Hoyts Cinemas: Talkies for Country Areas
An intertitle invites viewers to 'see for a brief moment’ the sound equipment for talking pictures. Then a Hoyts Talking Pictures Roadshow sound unit truck is seen coming down the street. Two uniformed men open the back doors and begin unloading the sound equipment. More intertitles follow promising to embody ‘every sphere of talkie entertainment’ with News of the World in sight and sound; as well as 'music and dancing by famous international stars’. Summary by Poppy De Souza
Sound films in the Hoyts touring program were an all American lineup: Mother’s Boy, Strange Cargo, Father and Son, Show Boat, Kitty and Tonight at Twelve. The first full Australian Talking Pictures program did not tour until 1931.
This Hoyts cinema advertisement shows the wonders of the Hoyts Talking Pictures Roadshow which toured a portable sound unit to bring the ‘talkies’ to country areas around Australia in 1929. The advertisement is silent, so much of the information is conveyed with intertitles.
Title Curator's Notes
Commercial talking pictures arrived in Australia around 1928 and initially boosted cinema attendances around the country. By 1929, many cinemas in the capital cities had been wired for sound, and audiences could easily access the ‘talkies’. However, converting picture houses to accommodate sound pictures was expensive and theatres in country or regional areas took longer to catch up. It wasn’t until 1937 that all Australian cinemas countrywide had been converted to sound. The portable sound units which toured with ‘skilled engineers and sound technicians’, seen here in this Hoyts advertisement, allowed audiences in country areas to access the wonders of the ‘talkies’ like their city counterparts.
Notes by Poppy De Souza
This black-and-white clip is a silent advertisement for Hoyts, a film exhibition company, promoting its 'Touring Talkie Show’, which took sound films and portable audio equipment to rural cinemas not equipped for sound. It shows a van with the words 'HOYTS TALKINGPICTURES ROADSHOW UNIT 1’ stencilled on the side. Two uniformed men open the back of the van to reveal rolls of cable and other audio equipment. A series of intertitles, superimposed against a stylised image of a turning film reel, is included.
Educational value points
- The advent of sound feature films in the USA in 1927 created a sensation among audiences and within a year these films, dubbed 'talkies’, were being screened in Australia. Using a method known as 'sound on film’, the soundtrack was recorded with optical equipment that converted sound to an optical image next to the picture on the strip of film. Sound was generated when the optical image passed through a light sensor in the projector.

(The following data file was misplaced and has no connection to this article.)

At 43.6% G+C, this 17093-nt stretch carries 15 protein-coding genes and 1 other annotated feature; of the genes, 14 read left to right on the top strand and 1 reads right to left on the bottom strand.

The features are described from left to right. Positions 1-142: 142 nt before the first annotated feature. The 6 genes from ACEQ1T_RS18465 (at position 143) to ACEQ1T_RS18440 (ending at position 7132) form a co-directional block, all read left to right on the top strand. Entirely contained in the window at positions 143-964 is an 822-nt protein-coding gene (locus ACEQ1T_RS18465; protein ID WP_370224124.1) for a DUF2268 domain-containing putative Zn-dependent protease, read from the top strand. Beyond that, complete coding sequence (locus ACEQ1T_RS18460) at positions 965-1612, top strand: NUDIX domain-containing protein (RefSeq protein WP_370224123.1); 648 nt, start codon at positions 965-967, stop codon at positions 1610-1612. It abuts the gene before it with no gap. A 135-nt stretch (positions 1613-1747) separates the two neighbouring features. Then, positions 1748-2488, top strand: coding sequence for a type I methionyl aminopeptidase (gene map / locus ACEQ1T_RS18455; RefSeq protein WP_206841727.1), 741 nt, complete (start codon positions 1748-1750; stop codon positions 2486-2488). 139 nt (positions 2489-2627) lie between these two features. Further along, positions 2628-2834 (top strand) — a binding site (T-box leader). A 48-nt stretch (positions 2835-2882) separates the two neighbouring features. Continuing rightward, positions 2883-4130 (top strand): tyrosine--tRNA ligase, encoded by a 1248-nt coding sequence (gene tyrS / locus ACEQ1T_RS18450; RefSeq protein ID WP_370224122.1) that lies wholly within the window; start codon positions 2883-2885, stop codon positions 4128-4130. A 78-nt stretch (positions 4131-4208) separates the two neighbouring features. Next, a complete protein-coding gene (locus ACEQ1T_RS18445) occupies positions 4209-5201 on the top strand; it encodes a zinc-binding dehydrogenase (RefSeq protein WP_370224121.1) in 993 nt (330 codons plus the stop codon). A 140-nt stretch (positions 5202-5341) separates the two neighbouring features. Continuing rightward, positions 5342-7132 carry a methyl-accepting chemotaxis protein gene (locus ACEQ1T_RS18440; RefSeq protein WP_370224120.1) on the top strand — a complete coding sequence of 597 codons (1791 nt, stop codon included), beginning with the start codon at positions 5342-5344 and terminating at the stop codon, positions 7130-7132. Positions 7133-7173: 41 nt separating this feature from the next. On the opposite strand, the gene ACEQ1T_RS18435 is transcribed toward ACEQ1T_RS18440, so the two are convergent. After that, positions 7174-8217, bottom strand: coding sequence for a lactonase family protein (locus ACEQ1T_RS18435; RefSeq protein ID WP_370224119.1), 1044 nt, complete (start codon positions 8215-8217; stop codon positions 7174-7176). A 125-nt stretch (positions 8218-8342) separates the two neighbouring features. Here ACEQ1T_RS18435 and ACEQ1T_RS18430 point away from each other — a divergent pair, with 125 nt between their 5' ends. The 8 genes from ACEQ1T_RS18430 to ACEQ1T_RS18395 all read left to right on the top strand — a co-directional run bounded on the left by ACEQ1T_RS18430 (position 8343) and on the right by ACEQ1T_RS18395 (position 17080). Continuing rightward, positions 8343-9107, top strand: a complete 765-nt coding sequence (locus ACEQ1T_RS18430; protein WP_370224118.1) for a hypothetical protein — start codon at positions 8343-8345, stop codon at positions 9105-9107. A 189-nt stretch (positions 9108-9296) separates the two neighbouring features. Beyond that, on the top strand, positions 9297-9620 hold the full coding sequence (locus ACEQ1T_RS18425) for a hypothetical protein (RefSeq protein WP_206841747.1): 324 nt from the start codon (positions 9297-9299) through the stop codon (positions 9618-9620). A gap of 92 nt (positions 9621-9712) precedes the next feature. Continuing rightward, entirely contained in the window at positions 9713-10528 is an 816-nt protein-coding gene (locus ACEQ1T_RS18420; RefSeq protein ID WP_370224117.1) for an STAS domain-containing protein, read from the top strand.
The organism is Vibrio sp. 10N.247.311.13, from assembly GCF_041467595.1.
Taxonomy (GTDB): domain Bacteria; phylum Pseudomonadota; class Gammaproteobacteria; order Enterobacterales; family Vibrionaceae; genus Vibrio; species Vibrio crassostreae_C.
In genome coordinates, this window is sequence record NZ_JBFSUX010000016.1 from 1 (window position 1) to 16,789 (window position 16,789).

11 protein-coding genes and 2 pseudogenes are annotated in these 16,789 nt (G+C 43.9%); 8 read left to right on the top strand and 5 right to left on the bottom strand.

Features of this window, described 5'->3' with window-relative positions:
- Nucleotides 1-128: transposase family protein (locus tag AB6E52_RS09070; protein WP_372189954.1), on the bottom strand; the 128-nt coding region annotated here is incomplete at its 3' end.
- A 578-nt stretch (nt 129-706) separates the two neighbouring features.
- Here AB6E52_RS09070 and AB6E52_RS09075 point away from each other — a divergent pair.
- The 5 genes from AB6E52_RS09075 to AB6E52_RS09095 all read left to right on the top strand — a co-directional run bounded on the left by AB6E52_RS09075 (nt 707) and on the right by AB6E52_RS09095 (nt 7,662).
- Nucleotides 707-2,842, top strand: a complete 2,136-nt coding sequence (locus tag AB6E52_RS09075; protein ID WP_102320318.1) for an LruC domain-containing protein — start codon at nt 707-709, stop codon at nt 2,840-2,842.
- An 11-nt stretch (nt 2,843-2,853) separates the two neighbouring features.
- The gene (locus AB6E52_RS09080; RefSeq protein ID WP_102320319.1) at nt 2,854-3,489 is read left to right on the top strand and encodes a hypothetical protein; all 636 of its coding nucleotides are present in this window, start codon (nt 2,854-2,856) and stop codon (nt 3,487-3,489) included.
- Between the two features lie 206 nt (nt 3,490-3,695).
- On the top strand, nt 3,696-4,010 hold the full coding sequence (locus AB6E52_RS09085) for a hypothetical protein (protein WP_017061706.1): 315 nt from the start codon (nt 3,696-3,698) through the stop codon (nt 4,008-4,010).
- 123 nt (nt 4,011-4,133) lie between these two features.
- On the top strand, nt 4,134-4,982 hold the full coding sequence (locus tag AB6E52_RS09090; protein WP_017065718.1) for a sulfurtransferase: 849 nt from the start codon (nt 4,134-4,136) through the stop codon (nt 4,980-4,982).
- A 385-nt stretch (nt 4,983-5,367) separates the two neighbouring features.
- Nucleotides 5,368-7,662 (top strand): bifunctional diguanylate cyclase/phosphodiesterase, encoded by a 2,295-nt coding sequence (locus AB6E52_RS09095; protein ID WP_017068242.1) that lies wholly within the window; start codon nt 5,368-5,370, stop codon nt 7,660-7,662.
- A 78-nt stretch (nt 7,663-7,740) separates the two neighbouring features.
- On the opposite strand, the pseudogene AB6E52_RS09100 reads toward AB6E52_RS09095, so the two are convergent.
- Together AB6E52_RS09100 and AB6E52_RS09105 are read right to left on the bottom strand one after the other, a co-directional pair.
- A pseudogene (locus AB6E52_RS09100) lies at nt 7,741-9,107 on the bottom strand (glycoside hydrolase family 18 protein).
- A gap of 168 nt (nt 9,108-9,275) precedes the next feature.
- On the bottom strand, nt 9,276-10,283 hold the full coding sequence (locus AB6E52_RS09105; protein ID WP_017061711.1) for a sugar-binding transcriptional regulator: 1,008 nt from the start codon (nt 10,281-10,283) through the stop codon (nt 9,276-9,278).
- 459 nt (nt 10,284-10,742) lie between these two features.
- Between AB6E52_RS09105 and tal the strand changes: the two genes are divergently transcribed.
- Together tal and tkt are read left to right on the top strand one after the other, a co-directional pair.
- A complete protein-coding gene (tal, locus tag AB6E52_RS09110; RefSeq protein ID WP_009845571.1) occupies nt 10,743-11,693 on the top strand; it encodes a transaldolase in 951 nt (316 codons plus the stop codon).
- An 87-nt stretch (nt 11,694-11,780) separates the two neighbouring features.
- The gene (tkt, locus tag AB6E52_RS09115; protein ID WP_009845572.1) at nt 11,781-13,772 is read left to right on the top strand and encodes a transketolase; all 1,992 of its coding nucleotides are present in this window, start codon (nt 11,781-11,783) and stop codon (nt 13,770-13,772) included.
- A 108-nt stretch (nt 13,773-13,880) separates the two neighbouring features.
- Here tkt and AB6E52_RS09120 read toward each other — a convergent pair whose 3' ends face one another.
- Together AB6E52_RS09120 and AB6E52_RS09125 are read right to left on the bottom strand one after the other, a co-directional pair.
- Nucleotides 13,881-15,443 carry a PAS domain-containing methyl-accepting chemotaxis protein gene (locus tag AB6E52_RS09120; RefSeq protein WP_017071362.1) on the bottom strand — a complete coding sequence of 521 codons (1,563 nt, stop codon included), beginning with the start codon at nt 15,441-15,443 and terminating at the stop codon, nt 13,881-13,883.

- The advent of the 'talkies’ in 1927 resulted in the expansion of the US film industry, ushered in an era known as the Golden Age of Hollywood, and boosted Australia’s film exhibition industry. Cinema attendance peaked in 1928, the same year that US ‘talkies’ began to be shown alongside silent films in Australia. In 1928 Australians made 180 million cinema visits from a population of 6.3 million, well up from the 68 million visits in 1921 when the population was 5.5 million.
- The Hoyts 'talkie entertainment’ program was entirely feature films from the USAbecause in 1928 it was the only country making commercial sound feature films. However, the program also reflected the dominance of US films in Australia. In the 1920s US and British distributors signed exclusivity deals with Australian cinemas, which resulted in limited screening possibilities for Australian films, sending the local film industry into a decline that lasted until the 1970s.
- After Hollywood began to make sound films the popularity of the 'talkies’ rang the death knell for silent films, and other countries began making sound films from 1929. Efftee Studios’s Diggers (1931) was the first commercially viable sound feature film made in Australia, and the newly founded Cinesound studio also began producing sound films soon after. Audiences lost interest in silent films, which is why Hoyts stresses that its program consists entirely of 'talkie entertainment’.
- This advertisement for Hoyts’s 'talking pictures’, made about 1928, is silent, reflecting the fact that sound technology was still in its infancy in the Australian film industry. Australia filmmakers, like their counterparts in the USA, had earlier made partial 'talkies’ by recording sound on wax discs or cylinders that were synchronised with the projected film.
- Hoyts is a major film exhibition company founded by Melbourne dentist Arthur Russell in 1909. By 1928, when this clip was made, the company owned 68 cinemas and controlled programming in many more throughout Australia. In 1931 leading US production and distribution company Fox acquired a controlling share of Hoyts, resulting in further expansion. Hoyts built the lavish Regent cinema chain in the state capitals, as well as establishing cinemas in suburban and rural areas.
- The popularity of the 'talkies’ meant that cinemas in the big cities were quick to install audio equipment; however, rural cinemas were slower to convert to sound, mainly due to the expense. Hoyts attempted to address this problem with its roadshow units, which took sound films and portable audio equipment to rural and regional cinemas.
Education notes provided by The Learning Federation and Education Services Australia